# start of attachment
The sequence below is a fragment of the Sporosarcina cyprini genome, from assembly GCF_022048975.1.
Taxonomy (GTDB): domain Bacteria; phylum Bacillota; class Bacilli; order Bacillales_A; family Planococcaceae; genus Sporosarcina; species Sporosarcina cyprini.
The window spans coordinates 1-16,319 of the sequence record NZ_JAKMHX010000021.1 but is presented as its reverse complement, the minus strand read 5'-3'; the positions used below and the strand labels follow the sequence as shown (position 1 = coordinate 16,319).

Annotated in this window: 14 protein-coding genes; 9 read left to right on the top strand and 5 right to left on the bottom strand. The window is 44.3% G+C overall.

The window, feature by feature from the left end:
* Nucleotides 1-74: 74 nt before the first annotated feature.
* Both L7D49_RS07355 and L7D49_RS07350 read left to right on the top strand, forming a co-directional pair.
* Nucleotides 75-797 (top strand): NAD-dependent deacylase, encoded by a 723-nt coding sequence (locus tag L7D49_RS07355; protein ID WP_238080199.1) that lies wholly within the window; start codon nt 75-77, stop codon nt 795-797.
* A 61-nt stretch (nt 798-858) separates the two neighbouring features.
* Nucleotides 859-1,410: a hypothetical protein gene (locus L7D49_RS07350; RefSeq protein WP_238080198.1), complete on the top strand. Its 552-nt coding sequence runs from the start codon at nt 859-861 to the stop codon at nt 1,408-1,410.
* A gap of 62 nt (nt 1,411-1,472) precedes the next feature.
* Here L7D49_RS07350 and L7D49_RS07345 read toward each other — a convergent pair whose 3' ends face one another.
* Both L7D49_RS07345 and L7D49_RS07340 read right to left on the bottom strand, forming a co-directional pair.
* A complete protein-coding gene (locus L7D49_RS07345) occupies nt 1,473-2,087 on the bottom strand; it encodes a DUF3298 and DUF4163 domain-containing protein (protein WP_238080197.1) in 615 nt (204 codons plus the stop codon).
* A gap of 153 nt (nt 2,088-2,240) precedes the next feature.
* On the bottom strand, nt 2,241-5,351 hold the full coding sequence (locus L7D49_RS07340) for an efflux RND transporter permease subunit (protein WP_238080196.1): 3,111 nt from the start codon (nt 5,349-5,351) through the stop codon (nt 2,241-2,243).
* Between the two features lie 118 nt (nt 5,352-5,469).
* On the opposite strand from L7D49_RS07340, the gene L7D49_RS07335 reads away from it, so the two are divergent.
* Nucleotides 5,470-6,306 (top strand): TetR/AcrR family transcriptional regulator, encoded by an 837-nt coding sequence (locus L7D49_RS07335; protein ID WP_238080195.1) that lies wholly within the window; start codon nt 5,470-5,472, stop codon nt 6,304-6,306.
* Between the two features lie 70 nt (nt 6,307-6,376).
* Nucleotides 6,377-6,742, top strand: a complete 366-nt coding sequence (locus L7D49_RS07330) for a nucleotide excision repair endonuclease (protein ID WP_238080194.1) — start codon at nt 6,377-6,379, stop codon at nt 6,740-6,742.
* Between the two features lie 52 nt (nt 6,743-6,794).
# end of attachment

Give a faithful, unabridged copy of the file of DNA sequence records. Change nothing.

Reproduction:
The sequence below is a fragment of the Sporosarcina cyprini genome, from assembly GCF_022048975.1.
Taxonomy (GTDB): domain Bacteria; phylum Bacillota; class Bacilli; order Bacillales_A; family Planococcaceae; genus Sporosarcina; species Sporosarcina cyprini.
The window spans coordinates 1-16,319 of the sequence record NZ_JAKMHX010000021.1 but is presented as its reverse complement, the minus strand read 5'-3'; the positions used below and the strand labels follow the sequence as shown (position 1 = coordinate 16,319).

Annotated in this window: 14 protein-coding genes; 9 read left to right on the top strand and 5 right to left on the bottom strand. The window is 44.3% G+C overall.

The window, feature by feature from the left end:
* Nucleotides 1-74: 74 nt before the first annotated feature.
* Both L7D49_RS07355 and L7D49_RS07350 read left to right on the top strand, forming a co-directional pair.
* Nucleotides 75-797 (top strand): NAD-dependent deacylase, encoded by a 723-nt coding sequence (locus tag L7D49_RS07355; protein ID WP_238080199.1) that lies wholly within the window; start codon nt 75-77, stop codon nt 795-797.
* A 61-nt stretch (nt 798-858) separates the two neighbouring features.
* Nucleotides 859-1,410: a hypothetical protein gene (locus L7D49_RS07350; RefSeq protein WP_238080198.1), complete on the top strand. Its 552-nt coding sequence runs from the start codon at nt 859-861 to the stop codon at nt 1,408-1,410.
* A gap of 62 nt (nt 1,411-1,472) precedes the next feature.
* Here L7D49_RS07350 and L7D49_RS07345 read toward each other — a convergent pair whose 3' ends face one another.
* Both L7D49_RS07345 and L7D49_RS07340 read right to left on the bottom strand, forming a co-directional pair.
* A complete protein-coding gene (locus L7D49_RS07345) occupies nt 1,473-2,087 on the bottom strand; it encodes a DUF3298 and DUF4163 domain-containing protein (protein WP_238080197.1) in 615 nt (204 codons plus the stop codon).
* A gap of 153 nt (nt 2,088-2,240) precedes the next feature.
* On the bottom strand, nt 2,241-5,351 hold the full coding sequence (locus L7D49_RS07340) for an efflux RND transporter permease subunit (protein WP_238080196.1): 3,111 nt from the start codon (nt 5,349-5,351) through the stop codon (nt 2,241-2,243).
* Between the two features lie 118 nt (nt 5,352-5,469).
* On the opposite strand from L7D49_RS07340, the gene L7D49_RS07335 reads away from it, so the two are divergent.
* Nucleotides 5,470-6,306 (top strand): TetR/AcrR family transcriptional regulator, encoded by an 837-nt coding sequence (locus L7D49_RS07335; protein ID WP_238080195.1) that lies wholly within the window; start codon nt 5,470-5,472, stop codon nt 6,304-6,306.
* Between the two features lie 70 nt (nt 6,307-6,376).
* Nucleotides 6,377-6,742, top strand: a complete 366-nt coding sequence (locus L7D49_RS07330) for a nucleotide excision repair endonuclease (protein ID WP_238080194.1) — start codon at nt 6,377-6,379, stop codon at nt 6,740-6,742.
* Between the two features lie 52 nt (nt 6,743-6,794).